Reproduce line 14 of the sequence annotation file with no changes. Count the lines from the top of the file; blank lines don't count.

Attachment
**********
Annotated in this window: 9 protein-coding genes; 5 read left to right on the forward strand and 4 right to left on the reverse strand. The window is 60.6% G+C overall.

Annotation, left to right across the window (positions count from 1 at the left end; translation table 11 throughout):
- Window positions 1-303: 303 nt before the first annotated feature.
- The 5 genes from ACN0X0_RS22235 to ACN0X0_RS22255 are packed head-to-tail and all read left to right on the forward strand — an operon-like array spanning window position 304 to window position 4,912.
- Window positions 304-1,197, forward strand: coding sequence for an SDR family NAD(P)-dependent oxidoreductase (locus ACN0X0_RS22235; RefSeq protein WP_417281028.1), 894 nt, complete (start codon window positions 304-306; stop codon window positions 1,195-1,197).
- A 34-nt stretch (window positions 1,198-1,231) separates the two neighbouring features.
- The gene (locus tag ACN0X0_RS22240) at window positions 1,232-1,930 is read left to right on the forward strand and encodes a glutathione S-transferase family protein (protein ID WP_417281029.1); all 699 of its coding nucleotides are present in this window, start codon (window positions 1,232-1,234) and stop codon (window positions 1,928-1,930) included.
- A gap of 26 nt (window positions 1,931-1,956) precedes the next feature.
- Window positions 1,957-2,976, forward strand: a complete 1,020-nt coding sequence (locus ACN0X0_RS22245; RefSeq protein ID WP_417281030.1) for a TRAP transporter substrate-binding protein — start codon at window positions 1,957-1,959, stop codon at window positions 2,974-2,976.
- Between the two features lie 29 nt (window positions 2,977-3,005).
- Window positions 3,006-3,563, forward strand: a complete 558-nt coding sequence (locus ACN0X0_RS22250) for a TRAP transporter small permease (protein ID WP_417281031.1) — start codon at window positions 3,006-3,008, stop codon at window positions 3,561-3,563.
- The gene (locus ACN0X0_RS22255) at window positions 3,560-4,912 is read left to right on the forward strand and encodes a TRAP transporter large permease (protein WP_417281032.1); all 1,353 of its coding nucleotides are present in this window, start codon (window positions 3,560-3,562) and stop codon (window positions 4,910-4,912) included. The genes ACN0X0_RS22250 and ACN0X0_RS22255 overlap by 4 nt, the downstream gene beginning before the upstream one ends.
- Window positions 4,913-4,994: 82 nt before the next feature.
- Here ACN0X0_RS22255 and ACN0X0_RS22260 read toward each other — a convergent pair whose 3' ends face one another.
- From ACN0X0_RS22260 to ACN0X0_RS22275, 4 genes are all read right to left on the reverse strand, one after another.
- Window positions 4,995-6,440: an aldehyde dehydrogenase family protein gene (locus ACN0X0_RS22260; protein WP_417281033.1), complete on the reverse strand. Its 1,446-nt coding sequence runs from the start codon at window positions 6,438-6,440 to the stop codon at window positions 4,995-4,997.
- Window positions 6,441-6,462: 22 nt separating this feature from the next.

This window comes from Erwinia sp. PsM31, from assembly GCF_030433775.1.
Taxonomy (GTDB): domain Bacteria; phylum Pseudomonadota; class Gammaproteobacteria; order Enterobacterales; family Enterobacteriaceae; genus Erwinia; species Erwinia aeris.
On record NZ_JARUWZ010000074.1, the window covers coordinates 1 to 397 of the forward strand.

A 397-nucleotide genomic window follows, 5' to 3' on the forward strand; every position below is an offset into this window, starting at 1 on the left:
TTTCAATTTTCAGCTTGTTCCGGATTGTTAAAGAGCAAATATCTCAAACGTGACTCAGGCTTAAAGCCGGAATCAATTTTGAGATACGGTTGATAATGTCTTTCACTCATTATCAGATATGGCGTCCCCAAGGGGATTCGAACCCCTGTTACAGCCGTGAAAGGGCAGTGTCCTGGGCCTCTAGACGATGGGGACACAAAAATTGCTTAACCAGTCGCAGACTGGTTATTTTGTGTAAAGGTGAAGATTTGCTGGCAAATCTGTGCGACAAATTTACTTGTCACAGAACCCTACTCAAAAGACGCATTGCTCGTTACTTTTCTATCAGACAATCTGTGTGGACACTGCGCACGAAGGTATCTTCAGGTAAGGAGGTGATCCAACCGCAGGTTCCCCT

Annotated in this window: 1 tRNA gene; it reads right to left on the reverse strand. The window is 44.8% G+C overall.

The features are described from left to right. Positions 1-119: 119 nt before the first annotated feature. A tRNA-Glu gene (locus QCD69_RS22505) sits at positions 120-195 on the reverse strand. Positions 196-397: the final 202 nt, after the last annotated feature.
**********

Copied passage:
- Here ACN0X0_RS22255 and ACN0X0_RS22260 read toward each other — a convergent pair whose 3' ends face one another.